After a quick check, I felt that it was fairly well suited to my Toulouse side but that we may need a couple of additions. With my assertion in the last post that Aurier made a more effective defensive fullback than the overlapping role which Tabanou performs on the opposite flank, the defence was already sorted. Defensive midfield was never going to be a problem whilst Bezus should make an excellent trequarista. Fletcher is good enough for the striker role but my wingers are more suited to the inside forward roles of the 4-3-3 so this is the one area I felt needed improved.
Hence my biggest outlay of the summer. I had almost confirmed a headline grabbing deal for Eden Hazard but his agent had other deals, holding out for a mammoth £4.4m fee that I was completely unwilling to part with even if we could afford it. With the experimental nature of the tactical change, I decided I should try to find a player that could cover both the winger role and inside forward when called upon – I looked primarily for pace, dribbling and flair. With my bias for domestic players I then decided to take a punt. A £7.5m punt at that.
Gabriel Obertan probably isn’t a name that many people would have considered but his raw pace is exceptional whilst he also has good technical skills for a winger with his first touch, flair and technique. His crossing is acceptable whilst not outstanding whilst I have slight worries on his creativity and anticipation. Nevertheless, I decided that our new-found wealth entitled me to a gamble and, with the deal made on deadline day, I was running out of options.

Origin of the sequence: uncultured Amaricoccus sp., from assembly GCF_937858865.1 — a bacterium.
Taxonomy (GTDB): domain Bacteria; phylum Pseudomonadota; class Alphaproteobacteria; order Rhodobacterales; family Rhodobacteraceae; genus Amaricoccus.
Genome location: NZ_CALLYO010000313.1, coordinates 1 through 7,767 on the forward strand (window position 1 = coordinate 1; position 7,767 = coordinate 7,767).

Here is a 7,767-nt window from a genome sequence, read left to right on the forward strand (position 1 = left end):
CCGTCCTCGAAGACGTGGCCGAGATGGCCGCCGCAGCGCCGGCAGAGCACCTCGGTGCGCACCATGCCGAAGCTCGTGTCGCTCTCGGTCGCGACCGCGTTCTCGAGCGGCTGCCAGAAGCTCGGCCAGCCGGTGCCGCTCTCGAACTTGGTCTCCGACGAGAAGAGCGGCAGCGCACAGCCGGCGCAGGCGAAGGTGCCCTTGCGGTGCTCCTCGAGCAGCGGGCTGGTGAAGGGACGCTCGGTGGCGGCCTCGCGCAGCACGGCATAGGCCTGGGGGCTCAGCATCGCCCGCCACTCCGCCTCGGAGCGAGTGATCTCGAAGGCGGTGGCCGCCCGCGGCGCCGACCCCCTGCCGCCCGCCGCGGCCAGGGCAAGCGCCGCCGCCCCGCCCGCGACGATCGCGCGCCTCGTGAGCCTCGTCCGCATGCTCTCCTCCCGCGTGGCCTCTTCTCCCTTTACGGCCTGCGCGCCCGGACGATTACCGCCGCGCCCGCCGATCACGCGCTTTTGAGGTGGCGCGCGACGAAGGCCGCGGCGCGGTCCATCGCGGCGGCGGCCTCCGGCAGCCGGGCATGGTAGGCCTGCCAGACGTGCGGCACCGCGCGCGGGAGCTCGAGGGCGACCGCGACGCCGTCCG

I also brought in some back-up for both fullback positions with Benjamin Mendy joining on a free transfer to provide competition for Franz to back-up Tabanou and I took a second, much cheaper, gamble on the man to the right for the opposite flank.
I was trying to sign Corchia but, similar to Hazard, extortionate asking prices scared me off. I want to keep the 4-3-3 as an option and indeed wanted to keep it at the start of the season to find out how effective it was against packed defences so an attacking fullback was a must. Faussurier has made 34 assists in the last two seasons at Ligue 2 Troyes, a fantastic return which convinced me to take a £1.3m gamble on him. He’s the polar opposite to Aurier – average defensively but very effective going forward so should provide me with adequate options.
I wasn’t particularly looking for another midfielder given our strength in this area and the fact that I might well be using just 2 players here this season but when I found van Schoonhoven I decided that £2.2m was just too much of an opportunity to pass up. The transfer also fits well with the tactical switch as he can comfortably fulfil the trequarista role to cover injuries with just his lack of finishing ability holding him back.